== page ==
n one of the poorest regions of the nation, the Tunica County School District spends $11,471 per student per year. That is almost $2,500 more per student than the Mississippi average and almost $4,500 more than neighboring Desoto County, one of the highest-performing districts in the state.
This story is all too common in Mississippi. The worst-performing public school districts in the state are given considerably more money than the best-performing districts, and yet, this extra cash has not pulled these schools off the bottom. Far from it, unfortunately. Here, public school districts rated “F,” which Tunica was until moving up to a “D” this year, spend on average about $2,000 more per student than those districts rated “A.”
As a nation, we are spending more money on public education than ever before. According to the U.S. Department of Education, the total amount spent on the K-12 education of a student has increased 189 percent since 1970, and that’s after adjusting for inflation. In Mississippi, spending has increased 160 percent over the same period of time. Yet, with all this new education spending, our state’s abysmal ACT and SAT scores have remained virtually unchanged since 1970.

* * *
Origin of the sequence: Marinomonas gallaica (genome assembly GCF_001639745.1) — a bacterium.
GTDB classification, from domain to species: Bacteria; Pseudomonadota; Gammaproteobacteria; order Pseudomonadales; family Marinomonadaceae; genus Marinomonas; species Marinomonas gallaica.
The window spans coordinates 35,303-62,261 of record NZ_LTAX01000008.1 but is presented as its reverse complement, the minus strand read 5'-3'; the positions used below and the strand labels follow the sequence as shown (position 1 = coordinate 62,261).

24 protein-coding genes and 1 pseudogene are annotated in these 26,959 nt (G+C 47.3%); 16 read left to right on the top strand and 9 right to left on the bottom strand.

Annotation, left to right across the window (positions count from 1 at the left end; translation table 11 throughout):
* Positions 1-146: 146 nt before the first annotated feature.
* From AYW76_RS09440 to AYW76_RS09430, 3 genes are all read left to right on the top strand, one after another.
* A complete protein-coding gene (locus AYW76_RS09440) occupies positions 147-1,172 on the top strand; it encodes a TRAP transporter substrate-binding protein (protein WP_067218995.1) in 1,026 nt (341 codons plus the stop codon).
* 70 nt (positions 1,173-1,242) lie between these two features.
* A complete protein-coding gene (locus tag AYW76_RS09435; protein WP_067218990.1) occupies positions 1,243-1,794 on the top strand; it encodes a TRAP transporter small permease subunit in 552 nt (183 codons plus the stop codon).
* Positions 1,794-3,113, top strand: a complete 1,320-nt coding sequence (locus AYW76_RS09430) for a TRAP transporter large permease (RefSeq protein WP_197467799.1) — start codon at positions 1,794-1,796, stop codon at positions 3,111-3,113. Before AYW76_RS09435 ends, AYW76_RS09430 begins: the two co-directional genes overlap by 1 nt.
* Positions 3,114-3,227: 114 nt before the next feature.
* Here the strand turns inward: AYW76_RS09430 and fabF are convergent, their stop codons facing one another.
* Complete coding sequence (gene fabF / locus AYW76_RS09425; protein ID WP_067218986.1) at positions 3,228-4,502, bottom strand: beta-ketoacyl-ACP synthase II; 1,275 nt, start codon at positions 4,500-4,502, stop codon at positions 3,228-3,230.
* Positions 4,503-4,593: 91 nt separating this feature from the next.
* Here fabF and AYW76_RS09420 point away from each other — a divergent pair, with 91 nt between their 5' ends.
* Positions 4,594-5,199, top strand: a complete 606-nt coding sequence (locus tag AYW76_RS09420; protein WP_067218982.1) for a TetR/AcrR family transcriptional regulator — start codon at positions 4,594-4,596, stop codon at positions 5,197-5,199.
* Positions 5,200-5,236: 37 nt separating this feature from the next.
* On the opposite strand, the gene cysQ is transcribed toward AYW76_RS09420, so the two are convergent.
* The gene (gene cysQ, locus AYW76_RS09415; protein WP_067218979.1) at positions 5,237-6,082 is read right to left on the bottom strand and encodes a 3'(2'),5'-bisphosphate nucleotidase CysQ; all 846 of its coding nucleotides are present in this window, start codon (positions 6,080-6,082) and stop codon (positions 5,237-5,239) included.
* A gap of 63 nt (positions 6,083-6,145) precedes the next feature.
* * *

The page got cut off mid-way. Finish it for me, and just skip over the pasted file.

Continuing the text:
Despite these sobering facts, there has been a constant refrain from mostly Democrats over the last decade claiming that Mississippi is not spending enough money on education and should “fully fund” the Mississippi Adequate Education Program.
It should be noted that the MAEP funding formula was passed into law by a Democrat-controlled Legislature in 1997 (over a Republican governor’s veto). The same Democrat-controlled legislature only “fully funded” this formula one time in the six years they controlled both chambers of the Legislature and the purse strings of state government. Now that Republicans are in control, it is suddenly a critical issue to Democrats.